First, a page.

How to Budget Future Sales

Budgeting for Future Sales

Predicting sales is one of my favorite things to do when creating a company budget. It’s that time of the year where you get to sit around the table with your fellow decision-makers and map out your dreams for your company.

The foundation for your annual budget planning process is always going to be your sales history as your baseline.

Budgets are an exercise that you dive into the weeds and roll around in them and touch every single one! Make a list of everything and I mean EVERYTHING you sell.

You too service-based businesses! Your services are your widgets.

Set your budget’s foundation

Create a custom sales reports that looks at the quantity sold, the price they sold at, and preferably, you’ll look at this by month for the previous year and this year-to-last-month. Before you turn this raw data into a pivot table, think about whether you can make larger categories within which you can track your income such as:

  • Inventory Based Example Categories: Accessories, Design Season, Brand, and Wholesale vs. Retail.
  • Service-Based Examples: Contract Type, Hourly fees, Technology Fees, Size, Bulk, and Management Fees

Once you’ve coded your sales to categories, in a pivot table create a hierarchical table by Category, by Item with months as the columns.

Now we can begin to identify selling trends:

  1. What are your most popular categories? Within that category what is the most popular item/service?
  2. Do your sales rise and fall at different points of the year as a whole?
  3. When you hit your highest selling point for the year what external events influenced the popularity or periodic increases? Did you run a special marketing campaign? Did you receive unexpected publicity, like a celebrity rocking your goods? Identify the forces behind your heightened sales.
  4. Over-time were there any services or SKUs that became less popular?
  5. How much did your marketing campaigns affect sales?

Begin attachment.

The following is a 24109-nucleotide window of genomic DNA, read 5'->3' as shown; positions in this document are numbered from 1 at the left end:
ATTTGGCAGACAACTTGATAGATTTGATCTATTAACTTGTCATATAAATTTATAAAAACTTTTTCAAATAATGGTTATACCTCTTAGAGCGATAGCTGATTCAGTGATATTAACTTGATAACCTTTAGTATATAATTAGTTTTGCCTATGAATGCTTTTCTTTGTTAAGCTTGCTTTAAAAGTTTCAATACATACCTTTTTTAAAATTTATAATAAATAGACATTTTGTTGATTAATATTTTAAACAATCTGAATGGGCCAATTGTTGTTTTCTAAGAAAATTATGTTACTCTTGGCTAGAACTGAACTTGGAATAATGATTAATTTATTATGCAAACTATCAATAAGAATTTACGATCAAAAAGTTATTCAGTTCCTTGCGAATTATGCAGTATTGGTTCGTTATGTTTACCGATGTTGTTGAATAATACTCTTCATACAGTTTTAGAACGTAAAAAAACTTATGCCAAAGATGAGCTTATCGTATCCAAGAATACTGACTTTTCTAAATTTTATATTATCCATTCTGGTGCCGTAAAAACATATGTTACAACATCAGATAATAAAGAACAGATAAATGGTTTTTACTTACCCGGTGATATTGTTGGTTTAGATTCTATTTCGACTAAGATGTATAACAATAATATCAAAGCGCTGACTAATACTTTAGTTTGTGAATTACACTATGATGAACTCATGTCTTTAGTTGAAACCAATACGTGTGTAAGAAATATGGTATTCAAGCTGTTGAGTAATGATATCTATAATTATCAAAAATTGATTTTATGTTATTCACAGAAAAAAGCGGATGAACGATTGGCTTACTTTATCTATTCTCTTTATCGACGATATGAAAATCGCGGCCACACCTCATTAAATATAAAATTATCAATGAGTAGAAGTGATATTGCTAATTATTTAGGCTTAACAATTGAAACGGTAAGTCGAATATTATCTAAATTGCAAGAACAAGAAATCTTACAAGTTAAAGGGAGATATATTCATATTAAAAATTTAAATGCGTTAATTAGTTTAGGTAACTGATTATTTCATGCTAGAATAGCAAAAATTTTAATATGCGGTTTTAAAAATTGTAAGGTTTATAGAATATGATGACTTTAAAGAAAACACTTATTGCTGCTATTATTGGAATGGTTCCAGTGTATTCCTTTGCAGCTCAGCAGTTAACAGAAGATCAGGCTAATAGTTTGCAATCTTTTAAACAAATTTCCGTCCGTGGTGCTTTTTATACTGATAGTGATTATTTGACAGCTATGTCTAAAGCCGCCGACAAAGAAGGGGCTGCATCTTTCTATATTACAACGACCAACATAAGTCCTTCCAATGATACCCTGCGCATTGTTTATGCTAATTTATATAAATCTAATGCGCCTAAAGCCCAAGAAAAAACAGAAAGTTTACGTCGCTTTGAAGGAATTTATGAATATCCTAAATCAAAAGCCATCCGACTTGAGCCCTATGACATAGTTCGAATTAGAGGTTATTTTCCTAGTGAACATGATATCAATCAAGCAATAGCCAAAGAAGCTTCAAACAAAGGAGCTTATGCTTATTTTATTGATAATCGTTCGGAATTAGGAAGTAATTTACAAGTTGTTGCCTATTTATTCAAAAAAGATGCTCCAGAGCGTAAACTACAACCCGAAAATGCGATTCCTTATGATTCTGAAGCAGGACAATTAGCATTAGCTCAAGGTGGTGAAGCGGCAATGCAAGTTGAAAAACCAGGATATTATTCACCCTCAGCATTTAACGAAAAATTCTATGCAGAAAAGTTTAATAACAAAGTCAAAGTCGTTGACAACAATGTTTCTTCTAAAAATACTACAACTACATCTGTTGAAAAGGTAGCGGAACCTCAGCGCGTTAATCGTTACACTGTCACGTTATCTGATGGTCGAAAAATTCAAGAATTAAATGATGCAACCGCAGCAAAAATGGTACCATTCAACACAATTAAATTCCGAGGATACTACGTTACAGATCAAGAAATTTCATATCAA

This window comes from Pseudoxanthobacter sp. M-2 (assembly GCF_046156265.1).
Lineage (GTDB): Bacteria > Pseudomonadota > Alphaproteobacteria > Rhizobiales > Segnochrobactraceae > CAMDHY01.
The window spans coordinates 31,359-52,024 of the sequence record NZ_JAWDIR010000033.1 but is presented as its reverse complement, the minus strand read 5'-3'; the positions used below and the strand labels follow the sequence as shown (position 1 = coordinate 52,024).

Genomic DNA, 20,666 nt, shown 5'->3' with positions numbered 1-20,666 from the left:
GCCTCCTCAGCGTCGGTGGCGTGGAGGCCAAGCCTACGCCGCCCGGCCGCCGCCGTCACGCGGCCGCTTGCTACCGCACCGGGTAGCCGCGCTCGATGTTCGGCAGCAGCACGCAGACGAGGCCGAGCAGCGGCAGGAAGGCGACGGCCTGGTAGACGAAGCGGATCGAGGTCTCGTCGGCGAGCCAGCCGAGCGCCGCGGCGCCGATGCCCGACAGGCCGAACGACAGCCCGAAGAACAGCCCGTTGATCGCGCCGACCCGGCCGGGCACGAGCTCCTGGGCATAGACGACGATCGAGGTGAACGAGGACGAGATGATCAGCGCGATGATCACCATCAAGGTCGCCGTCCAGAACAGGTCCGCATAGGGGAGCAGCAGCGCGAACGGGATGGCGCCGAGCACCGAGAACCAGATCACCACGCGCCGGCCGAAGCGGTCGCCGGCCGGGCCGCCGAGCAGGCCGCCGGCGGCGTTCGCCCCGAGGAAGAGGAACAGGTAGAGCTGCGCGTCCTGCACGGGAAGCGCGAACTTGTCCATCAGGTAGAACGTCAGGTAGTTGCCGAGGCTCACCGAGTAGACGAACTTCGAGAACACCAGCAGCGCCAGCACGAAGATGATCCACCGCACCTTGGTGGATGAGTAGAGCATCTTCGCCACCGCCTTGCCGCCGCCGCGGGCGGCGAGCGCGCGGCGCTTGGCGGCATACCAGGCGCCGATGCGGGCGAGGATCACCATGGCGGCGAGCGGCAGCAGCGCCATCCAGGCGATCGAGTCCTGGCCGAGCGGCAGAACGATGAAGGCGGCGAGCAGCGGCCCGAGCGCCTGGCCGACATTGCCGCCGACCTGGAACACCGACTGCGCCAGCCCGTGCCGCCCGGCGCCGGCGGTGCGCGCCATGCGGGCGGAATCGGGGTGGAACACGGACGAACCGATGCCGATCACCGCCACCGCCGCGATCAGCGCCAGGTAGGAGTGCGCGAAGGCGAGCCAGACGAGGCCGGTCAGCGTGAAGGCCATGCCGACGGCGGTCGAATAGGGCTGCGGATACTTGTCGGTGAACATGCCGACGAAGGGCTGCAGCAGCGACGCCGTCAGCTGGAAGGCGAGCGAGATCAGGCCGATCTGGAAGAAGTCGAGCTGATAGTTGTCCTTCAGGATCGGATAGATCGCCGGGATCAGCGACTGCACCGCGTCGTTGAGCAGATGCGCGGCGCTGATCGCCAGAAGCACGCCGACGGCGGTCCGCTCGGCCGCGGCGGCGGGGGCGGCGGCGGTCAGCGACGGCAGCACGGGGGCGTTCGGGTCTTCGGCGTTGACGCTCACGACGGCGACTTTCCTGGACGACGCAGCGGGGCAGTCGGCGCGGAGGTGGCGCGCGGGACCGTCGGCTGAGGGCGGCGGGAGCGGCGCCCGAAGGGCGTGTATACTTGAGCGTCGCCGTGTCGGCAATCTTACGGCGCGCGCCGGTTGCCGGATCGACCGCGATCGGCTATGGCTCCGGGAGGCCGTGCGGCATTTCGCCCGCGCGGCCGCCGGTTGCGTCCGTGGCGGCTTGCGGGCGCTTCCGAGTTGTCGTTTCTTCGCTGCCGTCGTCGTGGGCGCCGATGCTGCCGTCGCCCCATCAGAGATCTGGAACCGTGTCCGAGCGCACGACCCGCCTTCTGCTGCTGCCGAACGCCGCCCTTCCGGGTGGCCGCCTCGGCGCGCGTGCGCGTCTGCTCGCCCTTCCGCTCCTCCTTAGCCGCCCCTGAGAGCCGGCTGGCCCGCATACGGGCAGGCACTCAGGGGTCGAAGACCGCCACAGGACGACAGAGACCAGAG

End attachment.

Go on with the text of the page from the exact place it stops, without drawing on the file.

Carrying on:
6. Are some items that are your low but steady sellers? In this question, you want to identify what portion of your business can withstand the ebbs and flows of your consumers’ whims.

Once you’ve identified the trends for last year, and this year to last month, we use that information to inform our goals for what will happen next year. We will model your budget in three different scenarios: We shrink, We Stay the Same, We Grow.

The Stay The Same Budget

This is the easiest place for me to start a budget, looking at the trends we just identified we recreate them for the next year.

It’s important here that you budget this by item. What I don’t want to see is a copy and paste of last year’s sales numbers to the cent with no thought about what your business does.

I want you to really think of everything you sell, and how that will perform if everything stays the same. As you’re going through every item, make individual judgment calls as to whether or not you will continue to produce/sell this thing, if it was increasing over the course of this year, is that a trend that will continue for that one thing? What about if it was decreasing? If this item is seasonal, map out your yearly sales with the ebbs and flow of the seasons. Tailor your individual projections to the individual performance.